Men’s health and well-being in the WHO European Region

Jim Geraghty is a 65-year-old farmer from Tullamore, Ireland who suffers a heart condition. In this short film, he offers insights into how notions of masculinity affected his decision to seek medical help.

Men in the WHO European Region are living healthier and longer lives than before. However, men’s life expectancy varies between countries by up to 17 years, and within-country differences between men from different socioeconomic backgrounds remain large.

The higher risk for premature mortality for men compared to women and the large differences among men are almost considered natural phenomena. We know that biology alone cannot explain health differences and inequities. Just as for women, men’s behaviours, exposure to risk, health-seeking patterns, and the responses they receive from the system, are influenced by many factors. Growing evidence on the effectiveness of gender-responsive approaches to men’s health, and the positive health impact of gender equality policy on men, need to be considered to improve the health of men and women.

Of all male deaths, 86% can be attributed to noncommunicable diseases and injuries. The main disease-related killers are cardiovascular diseases, cancers, diabetes and respiratory diseases. Injuries are the second leading cause of premature death among men and the main cause of death for boys aged 5–19 in the Region. Compared to women, men go less frequently to the doctor’s and consistently report less unmet health-care needs. Men across socioeconomic groups demonstrate unhealthier smoking practices, unhealthier dietary patterns, higher alcohol consumption levels and higher rates of injuries and interpersonal violence than women. Men’s risk-taking behaviours and under-use of services are consistent across many countries and are linked to socioeconomic factors as well as to norms around masculinities and hegemonic ideals.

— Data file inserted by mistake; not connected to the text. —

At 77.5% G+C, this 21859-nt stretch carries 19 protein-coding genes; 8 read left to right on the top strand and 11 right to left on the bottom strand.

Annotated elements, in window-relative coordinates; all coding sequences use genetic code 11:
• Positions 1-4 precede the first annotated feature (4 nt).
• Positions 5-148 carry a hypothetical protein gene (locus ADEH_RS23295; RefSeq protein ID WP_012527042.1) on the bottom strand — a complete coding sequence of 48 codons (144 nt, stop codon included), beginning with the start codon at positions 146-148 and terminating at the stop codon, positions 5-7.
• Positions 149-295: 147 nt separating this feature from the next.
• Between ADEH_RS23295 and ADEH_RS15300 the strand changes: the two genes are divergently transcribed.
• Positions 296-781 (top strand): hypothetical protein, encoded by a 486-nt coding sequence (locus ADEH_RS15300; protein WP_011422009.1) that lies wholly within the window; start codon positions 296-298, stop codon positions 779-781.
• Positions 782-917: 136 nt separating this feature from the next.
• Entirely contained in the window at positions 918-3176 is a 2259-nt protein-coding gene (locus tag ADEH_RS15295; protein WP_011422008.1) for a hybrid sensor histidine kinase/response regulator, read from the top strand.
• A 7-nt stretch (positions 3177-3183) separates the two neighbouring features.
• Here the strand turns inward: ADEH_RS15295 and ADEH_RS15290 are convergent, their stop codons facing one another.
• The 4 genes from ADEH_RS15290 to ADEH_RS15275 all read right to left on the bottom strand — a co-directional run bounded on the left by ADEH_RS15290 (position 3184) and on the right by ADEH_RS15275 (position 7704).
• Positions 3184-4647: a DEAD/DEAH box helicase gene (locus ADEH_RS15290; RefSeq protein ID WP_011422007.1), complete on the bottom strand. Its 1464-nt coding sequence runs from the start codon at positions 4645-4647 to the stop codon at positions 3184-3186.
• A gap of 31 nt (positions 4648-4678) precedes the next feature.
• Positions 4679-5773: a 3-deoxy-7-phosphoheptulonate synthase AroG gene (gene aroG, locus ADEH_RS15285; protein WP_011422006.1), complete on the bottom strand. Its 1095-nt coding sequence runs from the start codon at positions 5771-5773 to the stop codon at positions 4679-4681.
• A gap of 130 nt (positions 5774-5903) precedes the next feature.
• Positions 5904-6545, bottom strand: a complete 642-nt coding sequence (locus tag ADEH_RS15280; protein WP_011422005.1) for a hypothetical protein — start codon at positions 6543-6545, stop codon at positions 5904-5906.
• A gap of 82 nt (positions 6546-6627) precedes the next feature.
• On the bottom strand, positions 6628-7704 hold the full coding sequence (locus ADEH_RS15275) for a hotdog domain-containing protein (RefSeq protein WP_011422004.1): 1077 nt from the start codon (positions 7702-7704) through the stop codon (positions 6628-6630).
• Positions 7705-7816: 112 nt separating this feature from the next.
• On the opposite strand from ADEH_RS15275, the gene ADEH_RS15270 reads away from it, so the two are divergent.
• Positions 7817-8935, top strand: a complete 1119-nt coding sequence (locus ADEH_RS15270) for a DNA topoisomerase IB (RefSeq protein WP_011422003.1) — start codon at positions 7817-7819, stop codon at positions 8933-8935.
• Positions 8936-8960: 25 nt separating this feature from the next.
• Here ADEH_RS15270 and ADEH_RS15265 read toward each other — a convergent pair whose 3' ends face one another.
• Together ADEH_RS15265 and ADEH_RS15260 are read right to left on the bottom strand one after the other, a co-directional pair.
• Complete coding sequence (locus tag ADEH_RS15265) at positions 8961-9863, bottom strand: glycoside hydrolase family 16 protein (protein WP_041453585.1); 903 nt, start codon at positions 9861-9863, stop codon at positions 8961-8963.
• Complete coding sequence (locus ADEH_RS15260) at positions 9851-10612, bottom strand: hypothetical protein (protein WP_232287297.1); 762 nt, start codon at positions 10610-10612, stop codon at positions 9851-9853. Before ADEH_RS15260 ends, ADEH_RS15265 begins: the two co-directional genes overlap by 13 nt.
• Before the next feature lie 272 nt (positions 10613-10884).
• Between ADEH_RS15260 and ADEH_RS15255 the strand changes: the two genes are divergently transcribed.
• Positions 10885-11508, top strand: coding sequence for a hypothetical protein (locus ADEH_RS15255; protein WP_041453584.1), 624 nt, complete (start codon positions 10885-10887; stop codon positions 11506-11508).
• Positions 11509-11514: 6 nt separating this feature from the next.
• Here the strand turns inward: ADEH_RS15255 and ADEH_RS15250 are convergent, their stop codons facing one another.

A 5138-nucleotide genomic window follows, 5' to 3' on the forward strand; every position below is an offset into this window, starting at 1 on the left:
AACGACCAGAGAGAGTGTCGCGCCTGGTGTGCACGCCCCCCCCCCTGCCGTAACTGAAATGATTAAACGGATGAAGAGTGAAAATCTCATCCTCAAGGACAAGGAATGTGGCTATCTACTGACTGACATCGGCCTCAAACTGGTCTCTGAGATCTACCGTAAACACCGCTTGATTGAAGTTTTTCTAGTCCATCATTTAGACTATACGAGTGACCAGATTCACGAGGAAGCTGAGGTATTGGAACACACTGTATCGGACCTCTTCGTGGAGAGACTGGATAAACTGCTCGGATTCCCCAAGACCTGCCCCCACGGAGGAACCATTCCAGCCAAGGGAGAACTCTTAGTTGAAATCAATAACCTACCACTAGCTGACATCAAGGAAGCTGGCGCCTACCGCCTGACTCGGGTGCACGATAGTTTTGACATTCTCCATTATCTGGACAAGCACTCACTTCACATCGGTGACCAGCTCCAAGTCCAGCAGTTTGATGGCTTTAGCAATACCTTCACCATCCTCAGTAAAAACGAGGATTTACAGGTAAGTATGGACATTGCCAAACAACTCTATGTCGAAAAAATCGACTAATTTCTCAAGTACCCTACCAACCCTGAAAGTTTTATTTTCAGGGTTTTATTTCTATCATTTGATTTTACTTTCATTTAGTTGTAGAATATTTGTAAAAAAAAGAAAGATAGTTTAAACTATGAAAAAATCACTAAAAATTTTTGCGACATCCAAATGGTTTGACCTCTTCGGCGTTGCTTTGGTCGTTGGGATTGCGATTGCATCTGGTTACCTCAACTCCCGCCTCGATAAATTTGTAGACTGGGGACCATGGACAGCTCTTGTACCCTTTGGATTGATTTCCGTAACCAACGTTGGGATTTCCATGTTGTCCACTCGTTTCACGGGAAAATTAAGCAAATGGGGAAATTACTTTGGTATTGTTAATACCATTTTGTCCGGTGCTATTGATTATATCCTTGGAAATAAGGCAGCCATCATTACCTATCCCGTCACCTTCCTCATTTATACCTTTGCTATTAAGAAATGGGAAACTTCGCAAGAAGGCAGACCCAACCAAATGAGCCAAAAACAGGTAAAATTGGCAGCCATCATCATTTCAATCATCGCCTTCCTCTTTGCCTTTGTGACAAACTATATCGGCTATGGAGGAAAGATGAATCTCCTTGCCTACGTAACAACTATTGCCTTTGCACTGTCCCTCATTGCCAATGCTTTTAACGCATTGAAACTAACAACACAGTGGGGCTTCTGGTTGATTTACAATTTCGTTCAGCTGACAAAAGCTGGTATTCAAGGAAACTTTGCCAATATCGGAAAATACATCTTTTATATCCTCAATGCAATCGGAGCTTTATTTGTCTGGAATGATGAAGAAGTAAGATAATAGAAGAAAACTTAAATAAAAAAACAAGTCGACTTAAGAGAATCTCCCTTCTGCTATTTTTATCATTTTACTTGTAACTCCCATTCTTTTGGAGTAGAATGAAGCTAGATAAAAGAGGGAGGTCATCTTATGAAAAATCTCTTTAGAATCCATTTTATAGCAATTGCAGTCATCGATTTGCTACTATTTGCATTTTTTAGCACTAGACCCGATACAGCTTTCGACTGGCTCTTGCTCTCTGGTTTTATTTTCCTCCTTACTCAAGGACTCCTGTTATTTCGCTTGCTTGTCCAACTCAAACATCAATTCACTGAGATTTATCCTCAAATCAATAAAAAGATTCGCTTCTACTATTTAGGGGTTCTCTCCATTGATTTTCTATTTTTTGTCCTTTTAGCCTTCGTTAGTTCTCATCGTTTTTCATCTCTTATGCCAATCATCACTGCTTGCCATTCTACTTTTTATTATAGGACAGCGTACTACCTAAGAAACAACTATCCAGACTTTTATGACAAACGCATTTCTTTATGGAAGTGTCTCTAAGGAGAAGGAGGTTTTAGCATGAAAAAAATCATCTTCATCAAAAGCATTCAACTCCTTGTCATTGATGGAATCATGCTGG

Improving the health and well-being of men and that of women are complementary objectives that are best addressed within a gender equality framework. Engaging men and facilitating their participation in paid and unpaid care, prevention of violence against women and sharing responsibility for reproductive health are key interventions needed to achieve global goals on gender equality and to accelerate progress in achieving health goals.

In advancing the European policy framework for health and well-being, Health 2020, and supporting Member States in realizing the integrated nature of Agenda 2030 and the Sustainable Development Goals, WHO/Europe is strengthening its focus on gender- and rights-based approaches to transformative progress for health and health equity. The strategies on women’s and men’s health and well-being are complementary and provide the foundation for collaboration on gender-responsive action for health in the Region.